The modern-day CIO is responsible for everything from the IT infrastructure to customer experience. With such a significant focus on customer success, keeping track of all the metrics a CIO needs to know about can be challenging. Thankfully, some key metrics can answer the question of whether your company is doing well in this area. Here's what they are and how they're measured.
1. First Contact Resolution Rate (FCR)
What Is It: The first contact resolution rate (FCR) is the percentage of customer issues resolved during the first contact. Thus, for phone support, it means fixing the queries over the first call itself. For email, it means clearing the doubts in the first response. For chat, it means answering all the questions in a single chat session.
How Is It Calculated: To calculate FCR, divide the number of cases resolved over the first interaction by the number of cases handled by the agents in total. Multiply the number by 100 to get a percentage. For instance: If 200 cases out of 400 are handled in the first go, the FCR rate will be
200/400*100 = 50%
You can measure the query resolutions in the first interaction via QA call monitoring, IVR survey, web survey, polls, and post-interaction call/email/text. IoT, Big Data, and analytics will be essential components to measure such metrics.
Why Is It Important: It’s essential to track the FCR because it helps the organization measure the overall quality of its customer support. If a company has a high FCR, the customers are satisfied with their experience. On the other hand, if a company struggles with an extremely low FCR, then it is time for them to handle complaints and concerns adequately.
2. Average Handle Time (AHT)
What Is It: The average handle time (AHT) is the time a customer service agent takes to resolve/handle a client problem end-to-end. In a nutshell, it answers how long it takes for a customer to get through with their issues or questions. This includes everything from chatting with support agents to waiting for an email response.
How Is It Calculated: It's measured by dividing the total talk + wait + follow-up time by the total number of calls received. For example: if the total talk time was 10 minutes, the follow-up took 30 minutes, and the wait time was 5 minutes with 5 as the total number of calls, the AHT would be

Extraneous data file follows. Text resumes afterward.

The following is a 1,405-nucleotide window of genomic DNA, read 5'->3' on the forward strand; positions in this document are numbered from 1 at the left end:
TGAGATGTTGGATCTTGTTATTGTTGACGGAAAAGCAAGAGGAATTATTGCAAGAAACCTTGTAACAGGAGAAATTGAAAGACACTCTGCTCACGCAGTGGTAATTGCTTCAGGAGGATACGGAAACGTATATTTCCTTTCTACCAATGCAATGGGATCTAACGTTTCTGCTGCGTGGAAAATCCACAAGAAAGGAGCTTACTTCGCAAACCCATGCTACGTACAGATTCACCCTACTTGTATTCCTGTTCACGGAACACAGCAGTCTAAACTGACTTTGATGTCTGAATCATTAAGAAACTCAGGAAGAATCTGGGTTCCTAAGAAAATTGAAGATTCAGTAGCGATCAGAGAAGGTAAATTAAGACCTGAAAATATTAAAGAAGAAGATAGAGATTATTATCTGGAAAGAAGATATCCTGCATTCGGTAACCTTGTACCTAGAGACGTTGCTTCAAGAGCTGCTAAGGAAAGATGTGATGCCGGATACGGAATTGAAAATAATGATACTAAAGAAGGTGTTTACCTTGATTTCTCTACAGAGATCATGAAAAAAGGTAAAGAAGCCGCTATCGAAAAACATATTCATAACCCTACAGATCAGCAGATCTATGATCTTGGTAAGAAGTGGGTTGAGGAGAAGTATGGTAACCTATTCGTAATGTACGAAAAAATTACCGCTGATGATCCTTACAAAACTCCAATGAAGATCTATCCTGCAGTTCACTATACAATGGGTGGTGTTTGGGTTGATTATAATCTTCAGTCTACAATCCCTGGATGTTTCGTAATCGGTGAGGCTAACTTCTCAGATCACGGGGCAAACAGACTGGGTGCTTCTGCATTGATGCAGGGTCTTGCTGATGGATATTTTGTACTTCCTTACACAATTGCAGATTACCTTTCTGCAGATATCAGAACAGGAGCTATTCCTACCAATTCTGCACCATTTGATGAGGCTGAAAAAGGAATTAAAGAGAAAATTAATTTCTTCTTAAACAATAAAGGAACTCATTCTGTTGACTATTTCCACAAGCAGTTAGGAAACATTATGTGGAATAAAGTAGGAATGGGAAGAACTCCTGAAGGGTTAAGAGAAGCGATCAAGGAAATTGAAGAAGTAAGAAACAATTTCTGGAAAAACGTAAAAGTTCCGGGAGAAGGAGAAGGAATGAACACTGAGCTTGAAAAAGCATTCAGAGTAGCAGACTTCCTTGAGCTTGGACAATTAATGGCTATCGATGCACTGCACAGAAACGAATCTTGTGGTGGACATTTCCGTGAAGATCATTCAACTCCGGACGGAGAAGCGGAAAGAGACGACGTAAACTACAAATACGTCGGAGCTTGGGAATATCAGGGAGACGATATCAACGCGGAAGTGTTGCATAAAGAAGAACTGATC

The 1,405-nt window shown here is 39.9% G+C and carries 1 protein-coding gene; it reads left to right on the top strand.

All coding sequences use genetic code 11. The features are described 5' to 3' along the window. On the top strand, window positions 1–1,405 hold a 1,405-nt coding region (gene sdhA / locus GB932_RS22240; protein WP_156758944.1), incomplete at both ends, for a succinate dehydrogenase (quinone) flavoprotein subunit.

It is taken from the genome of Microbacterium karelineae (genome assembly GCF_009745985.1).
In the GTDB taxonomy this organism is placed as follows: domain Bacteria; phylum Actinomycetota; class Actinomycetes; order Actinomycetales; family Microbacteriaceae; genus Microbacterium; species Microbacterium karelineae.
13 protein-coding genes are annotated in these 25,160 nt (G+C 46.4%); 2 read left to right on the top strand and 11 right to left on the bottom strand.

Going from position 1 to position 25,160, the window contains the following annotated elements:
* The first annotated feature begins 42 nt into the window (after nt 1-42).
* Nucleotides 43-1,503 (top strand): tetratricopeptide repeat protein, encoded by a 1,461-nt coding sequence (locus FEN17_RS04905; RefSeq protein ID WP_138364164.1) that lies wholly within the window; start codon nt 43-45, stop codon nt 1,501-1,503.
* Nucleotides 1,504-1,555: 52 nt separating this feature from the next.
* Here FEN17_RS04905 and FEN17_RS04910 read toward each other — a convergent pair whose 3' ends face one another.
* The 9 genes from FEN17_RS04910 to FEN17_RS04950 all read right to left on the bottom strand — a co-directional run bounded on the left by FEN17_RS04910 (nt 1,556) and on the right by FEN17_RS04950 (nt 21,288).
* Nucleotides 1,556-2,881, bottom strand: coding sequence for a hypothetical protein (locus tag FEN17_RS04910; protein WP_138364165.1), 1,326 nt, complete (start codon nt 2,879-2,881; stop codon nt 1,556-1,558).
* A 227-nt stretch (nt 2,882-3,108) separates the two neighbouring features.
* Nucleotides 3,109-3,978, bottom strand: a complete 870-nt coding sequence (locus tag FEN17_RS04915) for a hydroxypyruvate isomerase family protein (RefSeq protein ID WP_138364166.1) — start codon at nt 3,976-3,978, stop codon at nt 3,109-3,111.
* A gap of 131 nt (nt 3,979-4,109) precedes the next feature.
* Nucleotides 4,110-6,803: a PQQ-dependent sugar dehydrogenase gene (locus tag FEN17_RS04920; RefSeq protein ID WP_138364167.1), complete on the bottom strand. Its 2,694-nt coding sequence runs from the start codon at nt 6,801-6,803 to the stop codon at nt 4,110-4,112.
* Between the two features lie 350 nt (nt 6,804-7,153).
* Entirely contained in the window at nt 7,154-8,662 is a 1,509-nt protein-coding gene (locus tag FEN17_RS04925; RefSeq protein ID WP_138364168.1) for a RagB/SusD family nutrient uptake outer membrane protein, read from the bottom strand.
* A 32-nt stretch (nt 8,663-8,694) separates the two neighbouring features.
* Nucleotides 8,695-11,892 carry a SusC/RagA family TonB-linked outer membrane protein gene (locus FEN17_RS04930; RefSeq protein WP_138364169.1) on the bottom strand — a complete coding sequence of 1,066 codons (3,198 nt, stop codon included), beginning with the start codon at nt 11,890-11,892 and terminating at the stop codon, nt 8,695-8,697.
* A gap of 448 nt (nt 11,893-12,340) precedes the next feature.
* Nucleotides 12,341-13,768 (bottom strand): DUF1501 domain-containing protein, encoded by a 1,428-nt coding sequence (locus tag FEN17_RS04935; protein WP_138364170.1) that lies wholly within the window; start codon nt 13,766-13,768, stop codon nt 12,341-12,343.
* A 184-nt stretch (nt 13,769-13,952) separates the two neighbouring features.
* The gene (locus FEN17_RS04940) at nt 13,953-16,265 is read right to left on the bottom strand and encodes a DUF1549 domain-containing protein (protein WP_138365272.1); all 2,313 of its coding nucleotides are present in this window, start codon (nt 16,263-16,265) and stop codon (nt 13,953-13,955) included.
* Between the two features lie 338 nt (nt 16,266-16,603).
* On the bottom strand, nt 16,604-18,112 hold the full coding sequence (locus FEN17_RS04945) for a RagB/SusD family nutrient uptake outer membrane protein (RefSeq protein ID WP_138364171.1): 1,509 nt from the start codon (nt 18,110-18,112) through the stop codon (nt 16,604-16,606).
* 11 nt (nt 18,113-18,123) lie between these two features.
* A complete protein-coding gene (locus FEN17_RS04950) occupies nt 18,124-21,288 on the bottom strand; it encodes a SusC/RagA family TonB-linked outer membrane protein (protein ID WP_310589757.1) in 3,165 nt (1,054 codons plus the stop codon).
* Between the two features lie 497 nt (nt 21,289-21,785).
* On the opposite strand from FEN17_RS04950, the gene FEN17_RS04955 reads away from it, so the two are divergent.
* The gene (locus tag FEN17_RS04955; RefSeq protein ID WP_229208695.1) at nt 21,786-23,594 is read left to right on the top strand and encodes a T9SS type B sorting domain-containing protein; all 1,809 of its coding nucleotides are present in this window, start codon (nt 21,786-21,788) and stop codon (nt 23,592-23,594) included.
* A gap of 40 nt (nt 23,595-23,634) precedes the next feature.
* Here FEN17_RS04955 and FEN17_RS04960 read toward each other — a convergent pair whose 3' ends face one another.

10+30+5/5 = 45/5 = 9 AHT.
Why Is It Important: This metric helps support teams determine if their team is falling behind in meeting customers' expectations through faster response times. If the customers are waiting too long, that could indicate that something isn't working properly, or it might indicate poor training in handling queries from potential customers. However, lower AHT doesn’t always mean customer success, as speed isn’t directly proportional to efficiency. Hence, this metric works best when combined with thorough query resolution.
3. Net Promoter Score (NPS)
What Is It: Net Promoter Score (NPS) is a metric that measures customer loyalty. It is based on how likely the clients will recommend the business to their friends on a scale of 1 to 10. Customers are further categorized on the basis of scores they give: 9-10 score-givers are promoters, 7-8 score-givers are passives, and 0-6 score-givers are detractors.
How Is It Calculated: It's calculated by asking customers to rate their experience on a scale of 0-10, where 10 is the best possible score. Once the data is collected, subtract the percentage of detractors from the percentage of promoters. For example: If 500 people take the NPS survey and 200 people are detractors (200/500*100 = 40%) while 250 people are promoters (250/500*100 = 50%), the NPS would be -
50% - 40% = 10%
The more the NPS score, the more customer satisfaction you’ll have.
Why Is It Important: This is an important metric because it shows how likely someone would recommend your product/service over other options available within its industry segmentation. It's also an effective way of gauging employee satisfaction with their current job responsibilities as well as overall morale within any given department at work. Thus, it provides vital information about workplace culture within organizations whose primary focus involves providing products/services through direct interaction between employees' brains versus computer screens.